What will methyl (2-oxocyclohexyl)acetate produce when reacted with sodium borohydride?

methyl (2-oxocyclohexyl)acetate

I feel the answer should be 2-(2-hydroxypropyl)cyclohexan-1-one:


Because the carbonyl carbon on the aliphatic chain should be more electrophilic than the one on the ring due to the presence of two neighbouring electronegative oxygen atoms. Correct me if I am wrong but I think the reaction begins with the hydride ion which acts as a nucleophile?

On the other hand the answer given in my book is 1-(2-hydroxycyclohexyl)propan-2-one:


Can someone please help me out here?


2 Answers 2


Both carbonyl carbons (and everything else in the molecule) are in aliphatic environments. The six-membered ring you drew is not aromatic, it is saturated like a cycloalkane.

The carbonyl group in this ring is a ketone function, bonded only to other carbon atoms. The carbonyl group in the chain is bonded to oxygen (did you miss that?) in an ester function, which is a less active electrophile than the ketone function. Yes the additional oxygen atom is electronegative, but with its octet satisfied it can (to a degree) share a nonbonding pair with the carbonyl carbon, and that effect dominates making the ester carbon less electron deficient. The sodium borohydride reacts accordingly.


It somewhat depends on the conditions used, choice of solvent etc. But sodium borohydride does not routinely react with esters which is what you have at the end of the chain as drawn in pic 1 (not as you have drawn in pics 2 & 3). It does routinely reduce ketones to secondary alcohols and you have an isolated ketone on the cyclohexane ring so this will be reduced.

  • 1
    $\begingroup$ I'd also guess if no solvent was mentioned it will be the one in the ring because the ester is not reactive enough. A similar example you might want to look at if you are already dealing with different carbonyl groups and reductions is the so calle 'Luche-reduction'. This can often differentiate aldeyhdes from ketons and is quite useful to know as well. $\endgroup$ Commented Mar 9, 2018 at 11:20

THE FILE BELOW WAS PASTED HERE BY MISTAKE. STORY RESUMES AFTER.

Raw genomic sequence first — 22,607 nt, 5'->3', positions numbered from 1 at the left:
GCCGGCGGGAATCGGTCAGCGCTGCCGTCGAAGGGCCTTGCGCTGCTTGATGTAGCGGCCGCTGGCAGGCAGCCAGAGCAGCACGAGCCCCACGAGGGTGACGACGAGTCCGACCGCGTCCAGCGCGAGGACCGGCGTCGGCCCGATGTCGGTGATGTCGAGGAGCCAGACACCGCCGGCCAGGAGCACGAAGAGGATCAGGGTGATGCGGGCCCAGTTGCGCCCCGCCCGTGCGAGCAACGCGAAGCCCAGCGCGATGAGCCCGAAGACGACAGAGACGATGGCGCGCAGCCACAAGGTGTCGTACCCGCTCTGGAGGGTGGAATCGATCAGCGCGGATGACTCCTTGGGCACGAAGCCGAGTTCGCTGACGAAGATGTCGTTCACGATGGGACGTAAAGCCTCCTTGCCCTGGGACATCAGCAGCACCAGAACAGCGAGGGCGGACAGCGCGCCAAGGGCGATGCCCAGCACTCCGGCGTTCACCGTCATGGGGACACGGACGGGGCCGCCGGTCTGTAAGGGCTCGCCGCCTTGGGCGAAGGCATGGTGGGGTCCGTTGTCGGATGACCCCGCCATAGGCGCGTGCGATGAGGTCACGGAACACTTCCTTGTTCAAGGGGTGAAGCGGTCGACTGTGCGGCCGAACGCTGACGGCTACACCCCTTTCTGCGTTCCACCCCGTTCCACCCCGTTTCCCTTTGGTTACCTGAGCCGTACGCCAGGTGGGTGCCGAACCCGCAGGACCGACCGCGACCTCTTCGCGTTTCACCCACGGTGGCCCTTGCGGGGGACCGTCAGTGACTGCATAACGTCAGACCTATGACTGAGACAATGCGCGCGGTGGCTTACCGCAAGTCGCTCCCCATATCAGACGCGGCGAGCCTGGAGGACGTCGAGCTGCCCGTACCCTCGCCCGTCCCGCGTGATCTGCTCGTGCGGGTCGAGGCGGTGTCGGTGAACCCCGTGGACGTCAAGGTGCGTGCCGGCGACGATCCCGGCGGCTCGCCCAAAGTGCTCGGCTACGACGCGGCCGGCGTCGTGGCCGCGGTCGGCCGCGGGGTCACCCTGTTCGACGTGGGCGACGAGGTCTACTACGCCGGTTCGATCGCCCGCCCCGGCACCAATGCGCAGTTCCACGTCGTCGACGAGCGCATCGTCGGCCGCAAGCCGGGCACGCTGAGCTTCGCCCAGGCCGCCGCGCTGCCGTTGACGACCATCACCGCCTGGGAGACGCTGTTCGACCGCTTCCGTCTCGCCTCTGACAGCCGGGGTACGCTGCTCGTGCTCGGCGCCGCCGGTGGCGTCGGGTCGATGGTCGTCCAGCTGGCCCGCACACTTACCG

• $\begingroup$ FYI: The Luche reduction uses a lanthanide chloride to coordinate a carbonyl oxygen accompanied by $\alpha, \beta$ unsatur-ation (hyphenated because device autocorrect is getting weird), activating that carbonyl group for the borohydride attack. $\endgroup$ Commented Mar 9, 2018 at 13:42
  • $\begingroup$ Never had a lot of luck with the selectivity in Luche reduction, tends to reduce both carbonyls in my personal experience $\endgroup$
    – Waylander
    Commented Mar 9, 2018 at 13:48
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    $\begingroup$ Reduction of the ketone with NaBH4 will likely effect lactonization, particularly, in the cis isomer and possibly the trans isomer. $\endgroup$
    – user55119
    Commented Mar 9, 2018 at 16:11

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